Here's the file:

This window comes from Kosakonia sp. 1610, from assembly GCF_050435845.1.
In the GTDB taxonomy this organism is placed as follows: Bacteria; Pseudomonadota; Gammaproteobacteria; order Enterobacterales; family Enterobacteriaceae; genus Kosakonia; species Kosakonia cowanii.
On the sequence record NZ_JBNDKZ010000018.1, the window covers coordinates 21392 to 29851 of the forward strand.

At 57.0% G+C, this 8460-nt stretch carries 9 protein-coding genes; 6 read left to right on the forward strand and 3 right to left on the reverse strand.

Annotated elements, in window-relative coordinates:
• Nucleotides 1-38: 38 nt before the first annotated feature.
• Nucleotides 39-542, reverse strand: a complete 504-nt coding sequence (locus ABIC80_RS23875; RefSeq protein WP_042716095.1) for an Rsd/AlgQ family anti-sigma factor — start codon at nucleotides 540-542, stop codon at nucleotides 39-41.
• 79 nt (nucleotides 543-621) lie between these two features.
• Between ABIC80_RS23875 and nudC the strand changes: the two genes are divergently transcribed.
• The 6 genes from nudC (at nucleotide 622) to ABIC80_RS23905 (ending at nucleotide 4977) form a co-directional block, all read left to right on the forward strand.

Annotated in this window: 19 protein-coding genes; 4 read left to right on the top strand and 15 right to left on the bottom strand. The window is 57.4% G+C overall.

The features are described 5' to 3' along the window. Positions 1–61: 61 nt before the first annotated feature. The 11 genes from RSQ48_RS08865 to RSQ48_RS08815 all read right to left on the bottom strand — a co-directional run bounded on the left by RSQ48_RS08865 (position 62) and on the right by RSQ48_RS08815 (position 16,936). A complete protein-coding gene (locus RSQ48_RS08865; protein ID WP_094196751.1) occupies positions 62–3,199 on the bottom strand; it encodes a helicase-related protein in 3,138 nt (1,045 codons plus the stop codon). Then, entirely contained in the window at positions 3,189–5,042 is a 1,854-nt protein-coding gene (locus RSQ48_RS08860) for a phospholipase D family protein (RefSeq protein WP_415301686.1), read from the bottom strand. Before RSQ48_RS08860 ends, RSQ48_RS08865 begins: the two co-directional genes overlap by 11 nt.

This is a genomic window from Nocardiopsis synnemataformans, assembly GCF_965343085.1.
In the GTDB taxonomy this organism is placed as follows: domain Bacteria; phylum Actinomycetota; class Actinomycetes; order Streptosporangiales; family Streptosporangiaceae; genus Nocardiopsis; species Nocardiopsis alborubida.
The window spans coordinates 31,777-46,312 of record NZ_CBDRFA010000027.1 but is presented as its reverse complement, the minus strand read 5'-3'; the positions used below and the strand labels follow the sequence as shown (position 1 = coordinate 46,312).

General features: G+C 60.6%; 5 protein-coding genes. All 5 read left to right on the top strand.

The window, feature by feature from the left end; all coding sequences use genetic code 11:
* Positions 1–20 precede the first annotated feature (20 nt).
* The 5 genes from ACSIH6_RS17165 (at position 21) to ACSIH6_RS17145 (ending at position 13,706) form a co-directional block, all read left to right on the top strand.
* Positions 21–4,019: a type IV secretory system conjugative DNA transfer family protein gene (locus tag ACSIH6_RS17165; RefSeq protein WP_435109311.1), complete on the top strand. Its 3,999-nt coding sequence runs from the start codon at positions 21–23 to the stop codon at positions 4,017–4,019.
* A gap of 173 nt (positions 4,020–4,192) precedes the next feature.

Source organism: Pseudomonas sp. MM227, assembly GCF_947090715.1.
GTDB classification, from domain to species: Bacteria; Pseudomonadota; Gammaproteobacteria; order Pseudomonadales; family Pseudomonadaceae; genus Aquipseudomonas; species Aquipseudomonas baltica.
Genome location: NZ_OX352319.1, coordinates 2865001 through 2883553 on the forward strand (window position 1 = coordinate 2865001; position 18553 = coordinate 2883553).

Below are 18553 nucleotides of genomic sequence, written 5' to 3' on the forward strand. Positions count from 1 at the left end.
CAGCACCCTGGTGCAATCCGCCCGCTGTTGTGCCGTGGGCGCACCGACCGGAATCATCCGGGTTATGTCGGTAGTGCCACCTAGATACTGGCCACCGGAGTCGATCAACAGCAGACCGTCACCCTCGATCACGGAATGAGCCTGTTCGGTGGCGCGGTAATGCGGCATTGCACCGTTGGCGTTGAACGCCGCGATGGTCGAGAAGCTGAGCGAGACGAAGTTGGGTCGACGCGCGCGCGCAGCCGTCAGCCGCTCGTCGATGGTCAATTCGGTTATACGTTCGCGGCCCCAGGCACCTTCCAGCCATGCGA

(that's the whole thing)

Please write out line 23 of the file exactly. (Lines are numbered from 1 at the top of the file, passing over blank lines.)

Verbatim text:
GTDB classification, from domain to species: Bacteria; Pseudomonadota; Gammaproteobacteria; order Pseudomonadales; family Pseudomonadaceae; genus Aquipseudomonas; species Aquipseudomonas baltica.